Spoon! I jetted out of work last night at 8:30 to head up to the city to see Spoon at the Fillmore. I missed the first opening band (Rogue Wave, a local band who, from the name, sound like they should be opening for Jack Johnson) but caught the second, Natural History. They also opened for Spoon last time they came through just a few months ago. (Note: it may have actually been sometime last year but Iím getting old and time seems to be accelerating.) On second listen they again struck me as very derivative of Spoonís sound, but without the catchy songs and moments of beautiful minimalism that Spoon does so effortlessly. I did like them a little better this time, but Iím not convinced they have the tunes to be a serious rival. I enjoyed watching them for two reasons though: first, their drummer is freakishly hot in a Clark Kent sort of way and second, the bass player had so much shit in his front pants pockets that he looked like Torgo from _Manos, Hands of Fate_. He had the Torgo hair and beard going too, which only made the resemblance stronger. I wonder if he did it on purpose. While we were waiting for Spoon to come on, the unstamped, underage boys in front of me asked about my shirt (I was wearing my Handsome Family t-shirt with the picture of the little girl holding a shotgun). I told them they were a great band and they said theyíd check them out. Then they noticed my bag (the one with the Patsy Cline 45 in the clear front pocket) and started raving over that. Ah, the adulation of teenage boys. I felt like a slightly pervy babysitter. Anyway. I love Spoon. I love the driving, jerky rhythm of their songs. I love the way every song goes on just long enough. And I love the way Britt Daniels sings as if words are unfamiliar shapes in his mouth. Live, every song sounded like a hit single and each elicited enthusiastic applause from the audience. The set was drawn mostly from the last two albums, but the occasional early song fit in seamlessly. Britt told us that we were the most people for whom theyíd ever played and the whole band seemed a little giddy at having a sold out show at the Fillmore. I didnít get to be until 2 a.m. and when my alarm went off at 5:45 a.m. I had a hell of a time getting out of bed. But Iíd do it again in a second.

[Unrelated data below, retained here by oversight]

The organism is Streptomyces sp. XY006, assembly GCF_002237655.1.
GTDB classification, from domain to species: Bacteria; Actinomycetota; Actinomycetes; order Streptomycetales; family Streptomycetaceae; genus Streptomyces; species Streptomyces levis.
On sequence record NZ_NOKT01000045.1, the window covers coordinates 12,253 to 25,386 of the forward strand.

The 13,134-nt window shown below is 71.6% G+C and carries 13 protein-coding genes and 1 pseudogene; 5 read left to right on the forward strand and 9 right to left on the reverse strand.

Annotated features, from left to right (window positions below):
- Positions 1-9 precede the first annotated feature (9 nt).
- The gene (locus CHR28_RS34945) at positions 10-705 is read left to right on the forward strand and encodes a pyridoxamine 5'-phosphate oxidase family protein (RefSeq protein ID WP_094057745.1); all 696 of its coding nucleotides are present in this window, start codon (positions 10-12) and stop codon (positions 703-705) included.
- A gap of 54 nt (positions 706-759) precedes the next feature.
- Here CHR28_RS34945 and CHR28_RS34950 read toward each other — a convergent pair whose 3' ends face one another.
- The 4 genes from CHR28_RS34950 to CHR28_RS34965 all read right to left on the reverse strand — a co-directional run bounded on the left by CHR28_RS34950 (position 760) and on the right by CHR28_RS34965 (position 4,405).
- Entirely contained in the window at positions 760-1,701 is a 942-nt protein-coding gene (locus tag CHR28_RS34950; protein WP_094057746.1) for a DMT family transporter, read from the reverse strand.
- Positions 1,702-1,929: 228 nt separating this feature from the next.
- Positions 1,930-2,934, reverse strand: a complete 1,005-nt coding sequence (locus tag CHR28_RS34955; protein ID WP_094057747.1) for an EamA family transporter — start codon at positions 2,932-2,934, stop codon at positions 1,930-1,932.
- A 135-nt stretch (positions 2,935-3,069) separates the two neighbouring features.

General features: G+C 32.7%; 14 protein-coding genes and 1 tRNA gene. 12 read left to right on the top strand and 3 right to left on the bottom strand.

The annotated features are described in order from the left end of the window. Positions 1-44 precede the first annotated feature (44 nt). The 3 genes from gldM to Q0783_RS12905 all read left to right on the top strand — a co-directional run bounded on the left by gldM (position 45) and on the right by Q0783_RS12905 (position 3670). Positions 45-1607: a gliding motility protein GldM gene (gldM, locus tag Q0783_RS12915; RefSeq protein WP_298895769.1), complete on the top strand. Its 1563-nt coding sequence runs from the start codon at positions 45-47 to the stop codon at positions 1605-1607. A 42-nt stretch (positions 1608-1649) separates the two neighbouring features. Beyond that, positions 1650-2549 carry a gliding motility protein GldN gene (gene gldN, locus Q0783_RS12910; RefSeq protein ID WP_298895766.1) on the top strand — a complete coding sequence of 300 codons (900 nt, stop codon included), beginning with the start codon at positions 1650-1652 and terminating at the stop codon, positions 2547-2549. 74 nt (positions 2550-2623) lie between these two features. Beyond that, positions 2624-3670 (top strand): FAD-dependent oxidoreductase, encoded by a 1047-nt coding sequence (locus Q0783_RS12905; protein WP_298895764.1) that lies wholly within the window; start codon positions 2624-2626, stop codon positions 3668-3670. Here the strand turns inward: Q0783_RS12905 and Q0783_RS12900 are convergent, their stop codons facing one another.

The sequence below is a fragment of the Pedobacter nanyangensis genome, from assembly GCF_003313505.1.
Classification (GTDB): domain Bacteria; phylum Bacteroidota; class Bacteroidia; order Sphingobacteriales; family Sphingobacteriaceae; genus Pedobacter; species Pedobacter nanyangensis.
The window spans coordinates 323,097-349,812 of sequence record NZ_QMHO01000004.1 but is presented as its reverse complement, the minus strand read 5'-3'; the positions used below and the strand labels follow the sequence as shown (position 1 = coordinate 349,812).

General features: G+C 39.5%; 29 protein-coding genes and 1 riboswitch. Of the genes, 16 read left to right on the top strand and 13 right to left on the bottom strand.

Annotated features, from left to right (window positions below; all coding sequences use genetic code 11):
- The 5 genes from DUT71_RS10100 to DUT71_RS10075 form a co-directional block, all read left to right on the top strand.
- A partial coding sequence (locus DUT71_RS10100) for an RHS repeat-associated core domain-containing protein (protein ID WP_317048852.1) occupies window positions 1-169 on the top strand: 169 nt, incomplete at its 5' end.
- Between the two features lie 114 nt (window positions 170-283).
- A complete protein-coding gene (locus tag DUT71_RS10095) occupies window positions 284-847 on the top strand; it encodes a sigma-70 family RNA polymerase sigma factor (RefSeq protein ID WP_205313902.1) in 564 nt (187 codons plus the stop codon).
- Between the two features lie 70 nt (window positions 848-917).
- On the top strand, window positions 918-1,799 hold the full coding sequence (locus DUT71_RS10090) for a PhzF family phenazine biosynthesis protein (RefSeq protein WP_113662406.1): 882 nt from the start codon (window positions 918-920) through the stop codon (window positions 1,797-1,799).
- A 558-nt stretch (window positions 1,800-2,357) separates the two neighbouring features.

WHAT THE POP PAPERS SAY: Unpleasant Sexual Imagery Edition
Possibly the ultimate boy-loses-virginity moment came in the Buffy episode The Zeppo, when Xander - in between fighting off zombies who want to blow Sunnydale (sky) High - is dragged off by Faith into her motel room, deflowered, and deposited, unshowered just as suddenly. Until this week's heat, there was no image that could stand as the polar opposite. But now we have one - with this week's revelation from Gareth Gates that, yes, he did shag Jordan, while she was six months pregnant (which at least gives her an excuse for having such an odd craving as to want sex with the boy hedgehog). Gates claims he was flattered to be pursued by the plastic tits of self-promotion, which is a bit like being delighted that the Jehovah's Witnesses are taking a personal interest in your redemption. The whole thing is just too, too horrible to think about. Let us never mention it again.